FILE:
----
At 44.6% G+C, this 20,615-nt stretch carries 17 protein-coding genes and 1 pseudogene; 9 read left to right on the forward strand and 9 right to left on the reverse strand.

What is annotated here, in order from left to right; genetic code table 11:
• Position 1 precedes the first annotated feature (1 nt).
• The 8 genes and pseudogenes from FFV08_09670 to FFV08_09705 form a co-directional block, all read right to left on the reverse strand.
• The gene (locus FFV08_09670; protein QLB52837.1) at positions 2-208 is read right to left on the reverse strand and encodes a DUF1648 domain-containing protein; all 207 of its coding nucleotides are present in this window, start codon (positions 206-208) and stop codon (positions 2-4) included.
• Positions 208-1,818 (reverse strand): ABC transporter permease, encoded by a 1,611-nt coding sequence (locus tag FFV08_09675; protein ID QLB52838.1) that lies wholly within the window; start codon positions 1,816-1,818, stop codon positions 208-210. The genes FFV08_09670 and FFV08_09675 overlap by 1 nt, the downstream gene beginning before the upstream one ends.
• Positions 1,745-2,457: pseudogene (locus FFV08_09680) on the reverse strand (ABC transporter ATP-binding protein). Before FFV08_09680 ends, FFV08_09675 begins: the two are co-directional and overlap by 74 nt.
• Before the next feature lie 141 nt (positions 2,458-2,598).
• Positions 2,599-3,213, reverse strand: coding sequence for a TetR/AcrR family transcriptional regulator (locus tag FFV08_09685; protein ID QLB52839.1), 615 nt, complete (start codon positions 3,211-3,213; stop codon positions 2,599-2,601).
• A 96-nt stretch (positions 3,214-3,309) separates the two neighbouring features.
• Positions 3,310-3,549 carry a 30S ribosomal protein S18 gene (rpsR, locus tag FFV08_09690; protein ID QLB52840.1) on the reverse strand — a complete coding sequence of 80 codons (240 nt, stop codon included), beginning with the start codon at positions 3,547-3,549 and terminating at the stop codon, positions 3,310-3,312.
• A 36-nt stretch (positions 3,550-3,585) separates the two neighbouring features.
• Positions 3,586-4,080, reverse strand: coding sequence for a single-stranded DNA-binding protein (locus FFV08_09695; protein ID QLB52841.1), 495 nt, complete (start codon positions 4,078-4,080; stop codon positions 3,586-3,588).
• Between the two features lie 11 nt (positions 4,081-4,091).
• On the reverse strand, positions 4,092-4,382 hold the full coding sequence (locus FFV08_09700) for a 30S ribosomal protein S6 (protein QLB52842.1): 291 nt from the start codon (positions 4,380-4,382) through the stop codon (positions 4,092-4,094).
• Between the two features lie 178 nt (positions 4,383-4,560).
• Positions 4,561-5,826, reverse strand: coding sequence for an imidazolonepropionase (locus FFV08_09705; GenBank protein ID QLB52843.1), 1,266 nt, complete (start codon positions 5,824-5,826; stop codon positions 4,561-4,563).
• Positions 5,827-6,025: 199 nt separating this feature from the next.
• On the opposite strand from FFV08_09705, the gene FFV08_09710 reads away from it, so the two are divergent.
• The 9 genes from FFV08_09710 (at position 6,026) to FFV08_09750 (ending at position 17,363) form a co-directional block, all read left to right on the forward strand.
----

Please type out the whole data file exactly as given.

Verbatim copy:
At 44.6% G+C, this 20,615-nt stretch carries 17 protein-coding genes and 1 pseudogene; 9 read left to right on the forward strand and 9 right to left on the reverse strand.

What is annotated here, in order from left to right; genetic code table 11:
• Position 1 precedes the first annotated feature (1 nt).
• The 8 genes and pseudogenes from FFV08_09670 to FFV08_09705 form a co-directional block, all read right to left on the reverse strand.
• The gene (locus FFV08_09670; protein QLB52837.1) at positions 2-208 is read right to left on the reverse strand and encodes a DUF1648 domain-containing protein; all 207 of its coding nucleotides are present in this window, start codon (positions 206-208) and stop codon (positions 2-4) included.
• Positions 208-1,818 (reverse strand): ABC transporter permease, encoded by a 1,611-nt coding sequence (locus tag FFV08_09675; protein ID QLB52838.1) that lies wholly within the window; start codon positions 1,816-1,818, stop codon positions 208-210. The genes FFV08_09670 and FFV08_09675 overlap by 1 nt, the downstream gene beginning before the upstream one ends.
• Positions 1,745-2,457: pseudogene (locus FFV08_09680) on the reverse strand (ABC transporter ATP-binding protein). Before FFV08_09680 ends, FFV08_09675 begins: the two are co-directional and overlap by 74 nt.
• Before the next feature lie 141 nt (positions 2,458-2,598).
• Positions 2,599-3,213, reverse strand: coding sequence for a TetR/AcrR family transcriptional regulator (locus tag FFV08_09685; protein ID QLB52839.1), 615 nt, complete (start codon positions 3,211-3,213; stop codon positions 2,599-2,601).
• A 96-nt stretch (positions 3,214-3,309) separates the two neighbouring features.
• Positions 3,310-3,549 carry a 30S ribosomal protein S18 gene (rpsR, locus tag FFV08_09690; protein ID QLB52840.1) on the reverse strand — a complete coding sequence of 80 codons (240 nt, stop codon included), beginning with the start codon at positions 3,547-3,549 and terminating at the stop codon, positions 3,310-3,312.
• A 36-nt stretch (positions 3,550-3,585) separates the two neighbouring features.
• Positions 3,586-4,080, reverse strand: coding sequence for a single-stranded DNA-binding protein (locus FFV08_09695; protein ID QLB52841.1), 495 nt, complete (start codon positions 4,078-4,080; stop codon positions 3,586-3,588).
• Between the two features lie 11 nt (positions 4,081-4,091).
• On the reverse strand, positions 4,092-4,382 hold the full coding sequence (locus FFV08_09700) for a 30S ribosomal protein S6 (protein QLB52842.1): 291 nt from the start codon (positions 4,380-4,382) through the stop codon (positions 4,092-4,094).
• Between the two features lie 178 nt (positions 4,383-4,560).
• Positions 4,561-5,826, reverse strand: coding sequence for an imidazolonepropionase (locus FFV08_09705; GenBank protein ID QLB52843.1), 1,266 nt, complete (start codon positions 5,824-5,826; stop codon positions 4,561-4,563).
• Positions 5,827-6,025: 199 nt separating this feature from the next.
• On the opposite strand from FFV08_09705, the gene FFV08_09710 reads away from it, so the two are divergent.
• The 9 genes from FFV08_09710 (at position 6,026) to FFV08_09750 (ending at position 17,363) form a co-directional block, all read left to right on the forward strand.